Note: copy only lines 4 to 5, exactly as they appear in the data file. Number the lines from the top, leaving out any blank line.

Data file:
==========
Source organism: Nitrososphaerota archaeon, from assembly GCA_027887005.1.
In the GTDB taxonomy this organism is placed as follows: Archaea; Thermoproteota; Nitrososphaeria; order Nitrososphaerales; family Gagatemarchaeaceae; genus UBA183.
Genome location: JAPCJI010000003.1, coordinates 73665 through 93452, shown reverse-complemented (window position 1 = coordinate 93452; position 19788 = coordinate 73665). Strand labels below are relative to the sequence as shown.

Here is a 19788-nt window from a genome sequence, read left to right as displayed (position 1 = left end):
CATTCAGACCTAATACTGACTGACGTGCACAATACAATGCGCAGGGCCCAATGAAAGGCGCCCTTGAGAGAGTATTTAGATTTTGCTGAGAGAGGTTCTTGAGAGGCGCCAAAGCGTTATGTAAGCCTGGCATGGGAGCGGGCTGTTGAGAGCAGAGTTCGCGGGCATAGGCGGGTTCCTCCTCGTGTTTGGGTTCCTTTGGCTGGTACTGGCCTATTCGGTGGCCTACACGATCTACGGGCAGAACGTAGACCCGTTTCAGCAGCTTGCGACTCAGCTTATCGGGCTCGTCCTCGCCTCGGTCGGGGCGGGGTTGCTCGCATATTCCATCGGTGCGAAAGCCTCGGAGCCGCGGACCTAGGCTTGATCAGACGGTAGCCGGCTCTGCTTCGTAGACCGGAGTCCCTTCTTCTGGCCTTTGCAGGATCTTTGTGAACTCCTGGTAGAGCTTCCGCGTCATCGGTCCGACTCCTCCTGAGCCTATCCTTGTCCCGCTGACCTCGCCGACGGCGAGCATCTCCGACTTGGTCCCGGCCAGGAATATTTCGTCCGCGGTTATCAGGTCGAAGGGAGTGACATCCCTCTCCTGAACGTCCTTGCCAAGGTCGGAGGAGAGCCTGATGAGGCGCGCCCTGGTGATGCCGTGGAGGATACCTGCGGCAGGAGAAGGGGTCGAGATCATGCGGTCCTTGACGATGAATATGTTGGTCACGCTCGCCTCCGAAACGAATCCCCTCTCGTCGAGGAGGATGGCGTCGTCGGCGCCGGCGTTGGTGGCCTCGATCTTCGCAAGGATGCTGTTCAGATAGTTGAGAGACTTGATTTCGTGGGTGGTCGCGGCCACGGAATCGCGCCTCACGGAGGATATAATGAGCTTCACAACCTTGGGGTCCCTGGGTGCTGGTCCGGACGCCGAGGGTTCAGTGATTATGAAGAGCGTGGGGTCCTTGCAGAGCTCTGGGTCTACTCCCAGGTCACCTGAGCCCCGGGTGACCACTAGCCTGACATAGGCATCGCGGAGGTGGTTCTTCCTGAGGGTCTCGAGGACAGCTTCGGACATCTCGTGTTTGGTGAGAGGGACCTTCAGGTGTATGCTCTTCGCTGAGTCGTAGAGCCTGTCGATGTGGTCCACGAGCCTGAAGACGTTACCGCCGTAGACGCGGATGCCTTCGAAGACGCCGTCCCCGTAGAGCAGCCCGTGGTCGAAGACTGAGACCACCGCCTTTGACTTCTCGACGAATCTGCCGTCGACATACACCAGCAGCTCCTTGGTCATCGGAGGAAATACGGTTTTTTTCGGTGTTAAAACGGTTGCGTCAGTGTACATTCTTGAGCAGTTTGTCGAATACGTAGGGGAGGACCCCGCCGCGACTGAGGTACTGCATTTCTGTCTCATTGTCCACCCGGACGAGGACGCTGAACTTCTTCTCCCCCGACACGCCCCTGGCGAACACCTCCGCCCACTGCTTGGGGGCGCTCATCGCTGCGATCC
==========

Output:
Here is a 19788-nt window from a genome sequence, read left to right as displayed (position 1 = left end):
CATTCAGACCTAATACTGACTGACGTGCACAATACAATGCGCAGGGCCCAATGAAAGGCGCCCTTGAGAGAGTATTTAGATTTTGCTGAGAGAGGTTCTTGAGAGGCGCCAAAGCGTTATGTAAGCCTGGCATGGGAGCGGGCTGTTGAGAGCAGAGTTCGCGGGCATAGGCGGGTTCCTCCTCGTGTTTGGGTTCCTTTGGCTGGTACTGGCCTATTCGGTGGCCTACACGATCTACGGGCAGAACGTAGACCCGTTTCAGCAGCTTGCGACTCAGCTTATCGGGCTCGTCCTCGCCTCGGTCGGGGCGGGGTTGCTCGCATATTCCATCGGTGCGAAAGCCTCGGAGCCGCGGACCTAGGCTTGATCAGACGGTAGCCGGCTCTGCTTCGTAGACCGGAGTCCCTTCTTCTGGCCTTTGCAGGATCTTTGTGAACTCCTGGTAGAGCTTCCGCGTCATCGGTCCGACTCCTCCTGAGCCTATCCTTGTCCCGCTGACCTCGCCGACGGCGAGCATCTCCGACTTGGTCCCGGCCAGGAATATTTCGTCCGCGGTTATCAGGTCGAAGGGAGTGACATCCCTCTCCTGAACGTCCTTGCCAAGGTCGGAGGAGAGCCTGATGAGGCGCGCCCTGGTGATGCCGTGGAGGATACCTGCGGCAGGAGAAGGGGTCGAGATCATGCGGTCCTTGACGATGAATATGTTGGTCACGCTCGCCTCCGAAACGAATCCCCTCTCGTCGAGGAGGATGGCGTCGTCGGCGCCGGCGTTGGTGGCCTCGATCTTCGCAAGGATGCTGTTCAGATAGTTGAGAGACTTGATTTCGTGGGTGGTCGCGGCCACGGAATCGCGCCTCACGGAGGATATAATGAGCTTCACAACCTTGGGGTCCCTGGGTGCTGGTCCGGACGCCGAGGGTTCAGTGATTATGAAGAGCGTGGGGTCCTTGCAGAGCTCTGGGTCTACTCCCAGGTCACCTGAGCCCCGGGTGACCACTAGCCTGACATAGGCATCGCGGAGGTGGTTCTTCCTGAGGGTCTCGAGGACAGCTTCGGACATCTCGTGTTTGGTGAGAGGGACCTTCAGGTGTATGCTCTTCGCTGAGTCGTAGAGCCTGTCGATGTGGTCCACGAGCCTGAAGACGTTACCGCCGTAGACGCGGATGCCTTCGAAGACGCCGTCCCCGTAGAGCAGCCCGTGGTCGAAGACTGAGACCACCGCCTTTGACTTCTCGACGAATCTGCCGTCGACATACACCAGCAGCTCCTTGGTCATCGGAGGAAATACGGTTTTTTTCGGTGTTAAAACGGTTGCGTCAGTGTACATTCTTGAGCAGTTTGTCGAATACGTAGGGGAGGACCCCGCCGCGACTGAGGTACTGCATTTCTGTCTCATTGTCCACCCGGACGAGGACGCTGAACTTCTTCTCCCCCGACACGCCCCTGGCGAACACCTCCGCCCACTGCTTGGGGGCGCTCATCGCTGCGATCC